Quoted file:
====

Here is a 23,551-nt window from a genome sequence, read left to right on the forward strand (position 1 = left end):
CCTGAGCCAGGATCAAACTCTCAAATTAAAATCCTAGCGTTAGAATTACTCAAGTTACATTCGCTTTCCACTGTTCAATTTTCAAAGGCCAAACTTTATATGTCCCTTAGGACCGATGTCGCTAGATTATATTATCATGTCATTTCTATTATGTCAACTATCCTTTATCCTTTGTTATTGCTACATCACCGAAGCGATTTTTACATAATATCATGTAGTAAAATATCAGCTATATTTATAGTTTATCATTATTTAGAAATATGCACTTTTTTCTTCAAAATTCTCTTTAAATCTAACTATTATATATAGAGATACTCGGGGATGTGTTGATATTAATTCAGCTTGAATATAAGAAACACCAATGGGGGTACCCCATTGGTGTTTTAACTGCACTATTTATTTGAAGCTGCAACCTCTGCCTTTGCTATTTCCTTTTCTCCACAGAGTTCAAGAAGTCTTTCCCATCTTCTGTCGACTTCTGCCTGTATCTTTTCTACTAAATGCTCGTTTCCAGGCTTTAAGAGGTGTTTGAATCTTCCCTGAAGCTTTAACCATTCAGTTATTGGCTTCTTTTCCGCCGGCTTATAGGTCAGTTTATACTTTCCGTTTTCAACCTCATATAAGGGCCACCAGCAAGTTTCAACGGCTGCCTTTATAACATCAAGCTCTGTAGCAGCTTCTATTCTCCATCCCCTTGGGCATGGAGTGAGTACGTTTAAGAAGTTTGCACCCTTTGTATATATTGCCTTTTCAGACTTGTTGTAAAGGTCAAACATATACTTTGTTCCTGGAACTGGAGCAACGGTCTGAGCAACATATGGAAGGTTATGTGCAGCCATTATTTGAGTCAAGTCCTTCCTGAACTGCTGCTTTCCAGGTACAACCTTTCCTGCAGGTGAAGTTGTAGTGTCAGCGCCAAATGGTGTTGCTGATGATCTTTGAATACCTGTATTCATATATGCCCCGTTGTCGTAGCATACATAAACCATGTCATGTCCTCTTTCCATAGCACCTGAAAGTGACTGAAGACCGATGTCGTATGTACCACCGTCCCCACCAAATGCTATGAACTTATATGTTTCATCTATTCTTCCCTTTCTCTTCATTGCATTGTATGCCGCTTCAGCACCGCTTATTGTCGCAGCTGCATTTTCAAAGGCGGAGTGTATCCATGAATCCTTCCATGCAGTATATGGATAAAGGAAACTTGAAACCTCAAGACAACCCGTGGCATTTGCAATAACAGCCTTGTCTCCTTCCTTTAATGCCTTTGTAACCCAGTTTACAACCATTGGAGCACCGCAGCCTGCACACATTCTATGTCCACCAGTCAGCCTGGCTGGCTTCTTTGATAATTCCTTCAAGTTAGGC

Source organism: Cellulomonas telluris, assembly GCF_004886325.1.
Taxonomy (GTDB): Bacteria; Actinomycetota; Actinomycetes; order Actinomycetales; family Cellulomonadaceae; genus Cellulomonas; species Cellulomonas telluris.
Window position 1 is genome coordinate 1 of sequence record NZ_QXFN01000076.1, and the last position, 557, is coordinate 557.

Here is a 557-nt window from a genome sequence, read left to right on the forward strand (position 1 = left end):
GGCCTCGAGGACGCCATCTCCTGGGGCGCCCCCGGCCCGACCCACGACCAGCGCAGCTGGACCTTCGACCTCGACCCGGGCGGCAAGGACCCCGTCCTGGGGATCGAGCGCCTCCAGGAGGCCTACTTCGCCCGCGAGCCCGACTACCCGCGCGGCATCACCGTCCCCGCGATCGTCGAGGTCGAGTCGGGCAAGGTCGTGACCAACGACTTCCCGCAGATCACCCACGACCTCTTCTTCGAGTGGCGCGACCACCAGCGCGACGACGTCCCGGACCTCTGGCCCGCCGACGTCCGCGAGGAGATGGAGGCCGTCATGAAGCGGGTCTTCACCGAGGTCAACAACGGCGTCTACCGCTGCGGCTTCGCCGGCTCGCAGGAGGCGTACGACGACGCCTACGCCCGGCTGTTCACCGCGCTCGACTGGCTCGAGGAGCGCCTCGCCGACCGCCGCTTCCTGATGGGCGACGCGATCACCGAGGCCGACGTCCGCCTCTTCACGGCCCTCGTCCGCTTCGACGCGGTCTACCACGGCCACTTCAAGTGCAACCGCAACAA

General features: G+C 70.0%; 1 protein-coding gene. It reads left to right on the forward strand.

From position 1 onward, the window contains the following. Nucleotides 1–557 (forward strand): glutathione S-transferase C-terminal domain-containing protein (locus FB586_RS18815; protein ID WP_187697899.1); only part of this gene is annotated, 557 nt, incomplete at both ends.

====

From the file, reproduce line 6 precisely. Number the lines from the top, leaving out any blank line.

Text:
Here is a 557-nt window from a genome sequence, read left to right on the forward strand (position 1 = left end):